I then search for the name and description for this profile further down in this copied profile_moredojo_deferred.json file and change both to a custom name (for my simple example, I change only the English version of the name and description, but you can see from the existing values how you would do the same for other languages).
I then upload (via my WebDav tool) this new customized profile, to the same location that I had downloaded profile_dojo_deferred.json from.
For Portal version 8.5, refer to the product documentation on Adding or removing a module from a profile for information on how to invalidate the resource aggregator cache, so that it will pick up your changes to profiles and then refer to Specifying profiles with the user interface for information on how to tell it to use your new custom profile for particular portal page(s).
For Portal 8.5 CF3 AND later, please note that CF3 removed "wp_one_ui_dijit" from the module dependencies that get pulled in with "Deferred with Dojo" and possibly other "with Dojo" profiles, but that module includes CSS styles that are required for many Dojo widgets (used by Web Experience Factory and other portlets leveraging Dojo). Because of that change in the default profiles as of 8.5 CF3 and later, you should also add wp_one_ui_dijit to the list of modules that your custom profile depends on, if you are using Dojo with your WEF portlets.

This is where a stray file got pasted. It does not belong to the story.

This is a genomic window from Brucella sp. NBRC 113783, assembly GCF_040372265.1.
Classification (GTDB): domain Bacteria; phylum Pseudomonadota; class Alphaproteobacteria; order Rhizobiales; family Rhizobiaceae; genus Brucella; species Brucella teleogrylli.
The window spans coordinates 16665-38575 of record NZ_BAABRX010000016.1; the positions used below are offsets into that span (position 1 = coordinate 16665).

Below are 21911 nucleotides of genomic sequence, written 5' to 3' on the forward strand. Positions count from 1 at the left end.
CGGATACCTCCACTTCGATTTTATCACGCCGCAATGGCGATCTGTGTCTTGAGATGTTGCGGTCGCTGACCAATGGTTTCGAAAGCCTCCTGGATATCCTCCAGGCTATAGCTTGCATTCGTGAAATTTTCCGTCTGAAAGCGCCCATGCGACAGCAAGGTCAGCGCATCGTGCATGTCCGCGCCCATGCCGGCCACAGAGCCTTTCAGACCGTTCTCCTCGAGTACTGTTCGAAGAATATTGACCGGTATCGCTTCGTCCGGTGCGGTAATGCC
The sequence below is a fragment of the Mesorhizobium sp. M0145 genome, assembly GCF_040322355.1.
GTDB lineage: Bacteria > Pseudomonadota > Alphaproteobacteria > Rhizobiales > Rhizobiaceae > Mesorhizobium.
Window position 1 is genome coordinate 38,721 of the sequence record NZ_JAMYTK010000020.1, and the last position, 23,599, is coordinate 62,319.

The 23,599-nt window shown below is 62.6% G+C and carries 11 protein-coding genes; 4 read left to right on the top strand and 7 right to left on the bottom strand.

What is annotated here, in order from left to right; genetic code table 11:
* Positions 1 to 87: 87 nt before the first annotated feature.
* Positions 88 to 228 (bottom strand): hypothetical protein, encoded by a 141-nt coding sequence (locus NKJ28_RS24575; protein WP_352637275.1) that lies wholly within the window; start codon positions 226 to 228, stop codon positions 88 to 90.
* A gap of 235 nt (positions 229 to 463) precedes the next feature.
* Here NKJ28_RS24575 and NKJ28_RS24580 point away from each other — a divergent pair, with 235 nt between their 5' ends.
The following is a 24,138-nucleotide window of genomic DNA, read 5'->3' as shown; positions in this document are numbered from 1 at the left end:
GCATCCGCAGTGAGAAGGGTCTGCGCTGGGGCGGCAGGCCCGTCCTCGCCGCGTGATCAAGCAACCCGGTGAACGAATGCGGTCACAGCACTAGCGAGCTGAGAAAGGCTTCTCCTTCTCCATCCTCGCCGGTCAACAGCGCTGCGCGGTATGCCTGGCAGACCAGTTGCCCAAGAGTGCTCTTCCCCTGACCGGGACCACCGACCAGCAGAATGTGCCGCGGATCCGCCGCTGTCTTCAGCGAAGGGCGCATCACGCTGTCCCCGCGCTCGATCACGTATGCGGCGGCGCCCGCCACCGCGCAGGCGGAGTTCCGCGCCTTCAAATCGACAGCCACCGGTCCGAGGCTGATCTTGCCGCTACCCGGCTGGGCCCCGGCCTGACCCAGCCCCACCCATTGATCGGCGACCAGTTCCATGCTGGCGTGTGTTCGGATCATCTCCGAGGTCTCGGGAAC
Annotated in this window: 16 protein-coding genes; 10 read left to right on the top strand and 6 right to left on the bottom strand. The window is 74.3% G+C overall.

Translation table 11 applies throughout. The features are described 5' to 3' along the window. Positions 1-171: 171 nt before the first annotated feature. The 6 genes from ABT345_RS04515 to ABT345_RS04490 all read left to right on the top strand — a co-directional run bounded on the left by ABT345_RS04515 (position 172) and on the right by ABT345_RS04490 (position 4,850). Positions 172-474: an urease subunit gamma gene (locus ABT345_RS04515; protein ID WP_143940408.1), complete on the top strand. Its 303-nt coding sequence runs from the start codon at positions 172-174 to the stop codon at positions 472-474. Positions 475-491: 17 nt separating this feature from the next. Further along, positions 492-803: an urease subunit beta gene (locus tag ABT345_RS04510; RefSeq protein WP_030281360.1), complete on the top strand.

For Portal 8.5 CF6 and later, you may need to add wp_one_ui module dependency to your custom theme profile, depending on which of the core portal profiles you're creating a custom profile from (in addition to wp_one_ui_dijit as mentioned above), if you are using the Web Experience Factory Split Pager (paging links/dropdown at the top/bottom of a multi--page tabular layout) as the split pager styles rely on the wp_one_ui styles which have been removed from default profiles in recent CFs, to further tune the out of the box portal experience for those that don't need those styles.